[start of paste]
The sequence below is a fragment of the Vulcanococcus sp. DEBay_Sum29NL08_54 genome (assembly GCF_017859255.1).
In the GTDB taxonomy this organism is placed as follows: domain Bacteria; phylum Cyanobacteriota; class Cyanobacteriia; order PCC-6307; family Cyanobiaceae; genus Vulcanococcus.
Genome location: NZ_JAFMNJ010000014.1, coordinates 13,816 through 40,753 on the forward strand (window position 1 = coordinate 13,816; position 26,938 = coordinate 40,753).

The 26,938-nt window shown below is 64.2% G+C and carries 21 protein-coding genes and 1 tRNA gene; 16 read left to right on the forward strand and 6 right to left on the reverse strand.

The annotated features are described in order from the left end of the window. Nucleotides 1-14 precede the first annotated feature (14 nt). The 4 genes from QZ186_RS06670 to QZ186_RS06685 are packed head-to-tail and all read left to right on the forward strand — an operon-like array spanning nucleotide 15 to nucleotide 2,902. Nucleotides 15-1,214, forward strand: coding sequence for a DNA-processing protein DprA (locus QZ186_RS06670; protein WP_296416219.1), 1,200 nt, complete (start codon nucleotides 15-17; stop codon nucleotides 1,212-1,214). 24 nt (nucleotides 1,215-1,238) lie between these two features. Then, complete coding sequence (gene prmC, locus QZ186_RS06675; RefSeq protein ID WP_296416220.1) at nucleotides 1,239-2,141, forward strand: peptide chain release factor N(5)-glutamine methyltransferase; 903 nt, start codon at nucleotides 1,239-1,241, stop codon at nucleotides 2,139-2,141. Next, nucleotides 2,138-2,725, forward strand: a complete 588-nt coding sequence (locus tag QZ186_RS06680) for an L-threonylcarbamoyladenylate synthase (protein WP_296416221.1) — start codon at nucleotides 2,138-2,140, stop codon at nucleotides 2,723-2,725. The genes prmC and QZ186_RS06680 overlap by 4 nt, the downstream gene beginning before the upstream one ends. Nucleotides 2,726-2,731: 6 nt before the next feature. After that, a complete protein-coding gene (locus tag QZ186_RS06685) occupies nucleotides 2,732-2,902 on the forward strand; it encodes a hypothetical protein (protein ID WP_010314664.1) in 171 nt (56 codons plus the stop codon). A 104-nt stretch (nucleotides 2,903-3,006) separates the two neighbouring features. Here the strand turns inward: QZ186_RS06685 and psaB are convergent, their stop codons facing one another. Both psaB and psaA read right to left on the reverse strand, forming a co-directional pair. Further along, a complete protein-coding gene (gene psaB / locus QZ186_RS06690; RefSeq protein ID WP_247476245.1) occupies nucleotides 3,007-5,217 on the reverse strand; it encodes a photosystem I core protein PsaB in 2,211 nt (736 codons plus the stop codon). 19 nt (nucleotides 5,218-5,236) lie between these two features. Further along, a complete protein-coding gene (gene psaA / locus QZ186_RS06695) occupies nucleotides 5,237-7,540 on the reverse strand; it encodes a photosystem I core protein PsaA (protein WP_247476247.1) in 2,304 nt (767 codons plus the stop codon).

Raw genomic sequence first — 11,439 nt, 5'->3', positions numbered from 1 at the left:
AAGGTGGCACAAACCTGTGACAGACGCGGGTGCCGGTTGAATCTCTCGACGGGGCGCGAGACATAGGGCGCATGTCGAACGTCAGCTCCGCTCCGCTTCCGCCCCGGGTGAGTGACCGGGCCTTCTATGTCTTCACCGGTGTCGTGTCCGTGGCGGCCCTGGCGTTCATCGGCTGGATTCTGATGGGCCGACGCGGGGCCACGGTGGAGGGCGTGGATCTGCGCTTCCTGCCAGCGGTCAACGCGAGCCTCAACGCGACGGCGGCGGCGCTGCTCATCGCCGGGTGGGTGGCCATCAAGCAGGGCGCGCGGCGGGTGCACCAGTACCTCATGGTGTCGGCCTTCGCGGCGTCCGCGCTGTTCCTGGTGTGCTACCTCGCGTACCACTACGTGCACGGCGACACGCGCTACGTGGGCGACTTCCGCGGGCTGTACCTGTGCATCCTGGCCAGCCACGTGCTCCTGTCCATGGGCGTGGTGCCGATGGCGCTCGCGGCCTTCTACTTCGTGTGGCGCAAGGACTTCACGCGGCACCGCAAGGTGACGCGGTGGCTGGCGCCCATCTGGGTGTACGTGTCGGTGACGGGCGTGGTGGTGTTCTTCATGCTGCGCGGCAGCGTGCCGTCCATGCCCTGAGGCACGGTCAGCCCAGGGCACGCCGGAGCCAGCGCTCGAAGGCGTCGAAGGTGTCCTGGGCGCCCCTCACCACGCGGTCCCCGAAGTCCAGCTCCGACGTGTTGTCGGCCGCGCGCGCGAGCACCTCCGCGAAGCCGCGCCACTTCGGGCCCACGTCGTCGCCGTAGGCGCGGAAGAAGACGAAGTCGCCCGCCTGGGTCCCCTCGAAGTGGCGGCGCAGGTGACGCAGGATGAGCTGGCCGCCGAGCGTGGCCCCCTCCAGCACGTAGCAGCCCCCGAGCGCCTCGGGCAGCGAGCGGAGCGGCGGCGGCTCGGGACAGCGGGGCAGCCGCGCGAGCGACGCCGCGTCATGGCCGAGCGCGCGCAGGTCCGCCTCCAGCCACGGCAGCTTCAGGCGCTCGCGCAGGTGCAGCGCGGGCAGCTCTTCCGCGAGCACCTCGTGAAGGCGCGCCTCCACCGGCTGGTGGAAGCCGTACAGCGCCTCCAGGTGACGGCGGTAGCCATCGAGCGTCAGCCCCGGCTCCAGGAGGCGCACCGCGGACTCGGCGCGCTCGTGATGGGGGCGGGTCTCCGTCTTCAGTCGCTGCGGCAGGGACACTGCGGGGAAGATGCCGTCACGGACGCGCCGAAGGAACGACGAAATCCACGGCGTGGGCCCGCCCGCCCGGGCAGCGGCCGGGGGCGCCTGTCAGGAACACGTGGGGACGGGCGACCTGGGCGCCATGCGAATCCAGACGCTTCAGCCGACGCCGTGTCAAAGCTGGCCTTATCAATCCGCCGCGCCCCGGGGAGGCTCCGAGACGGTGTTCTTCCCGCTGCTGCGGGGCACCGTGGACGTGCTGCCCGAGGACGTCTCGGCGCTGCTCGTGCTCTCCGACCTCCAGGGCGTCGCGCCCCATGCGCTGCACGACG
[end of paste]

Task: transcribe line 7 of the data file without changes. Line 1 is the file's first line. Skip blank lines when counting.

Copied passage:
AAGGTGGCACAAACCTGTGACAGACGCGGGTGCCGGTTGAATCTCTCGACGGGGCGCGAGACATAGGGCGCATGTCGAACGTCAGCTCCGCTCCGCTTCCGCCCCGGGTGAGTGACCGGGCCTTCTATGTCTTCACCGGTGTCGTGTCCGTGGCGGCCCTGGCGTTCATCGGCTGGATTCTGATGGGCCGACGCGGGGCCACGGTGGAGGGCGTGGATCTGCGCTTCCTGCCAGCGGTCAACGCGAGCCTCAACGCGACGGCGGCGGCGCTGCTCATCGCCGGGTGGGTGGCCATCAAGCAGGGCGCGCGGCGGGTGCACCAGTACCTCATGGTGTCGGCCTTCGCGGCGTCCGCGCTGTTCCTGGTGTGCTACCTCGCGTACCACTACGTGCACGGCGACACGCGCTACGTGGGCGACTTCCGCGGGCTGTACCTGTGCATCCTGGCCAGCCACGTGCTCCTGTCCATGGGCGTGGTGCCGATGGCGCTCGCGGCCTTCTACTTCGTGTGGCGCAAGGACTTCACGCGGCACCGCAAGGTGACGCGGTGGCTGGCGCCCATCTGGGTGTACGTGTCGGTGACGGGCGTGGTGGTGTTCTTCATGCTGCGCGGCAGCGTGCCGTCCATGCCCTGAGGCACGGTCAGCCCAGGGCACGCCGGAGCCAGCGCTCGAAGGCGTCGAAGGTGTCCTGGGCGCCCCTCACCACGCGGTCCCCGAAGTCCAGCTCCGACGTGTTGTCGGCCGCGCGCGCGAGCACCTCCGCGAAGCCGCGCCACTTCGGGCCCACGTCGTCGCCGTAGGCGCGGAAGAAGACGAAGTCGCCCGCCTGGGTCCCCTCGAAGTGGCGGCGCAGGTGACGCAGGATGAGCTGGCCGCCGAGCGTGGCCCCCTCCAGCACGTAGCAGCCCCCGAGCGCCTCGGGCAGCGAGCGGAGCGGCGGCGGCTCGGGACAGCGGGGCAGCCGCGCGAGCGACGCCGCGTCATGGCCGAGCGCGCGCAGGTCCGCCTCCAGCCACGGCAGCTTCAGGCGCTCGCGCAGGTGCAGCGCGGGCAGCTCTTCCGCGAGCACCTCGTGAAGGCGCGCCTCCACCGGCTGGTGGAAGCCGTACAGCGCCTCCAGGTGACGGCGGTAGCCATCGAGCGTCAGCCCCGGCTCCAGGAGGCGCACCGCGGACTCGGCGCGCTCGTGATGGGGGCGGGTCTCCGTCTTCAGTCGCTGCGGCAGGGACACTGCGGGGAAGATGCCGTCACGGACGCGCCGAAGGAACGACGAAATCCACGGCGTGGGCCCGCCCGCCCGGGCAGCGGCCGGGGGCGCCTGTCAGGAACACGTGGGGACGGGCGACCTGGGCGCCATGCGAATCCAGACGCTTCAGCCGACGCCGTGTCAAAGCTGGCCTTATCAATCCGCCGCGCCCCGGGGAGGCTCCGAGACGGTGTTCTTCCCGCTGCTGCGGGGCACCGTGGACGTGCTGCCCGAGGACGTCTCGGCGCTGCTCGTGCTCTCCGACCTCCAGGGCGTCGCGCCCCATGCGCTGCACGACG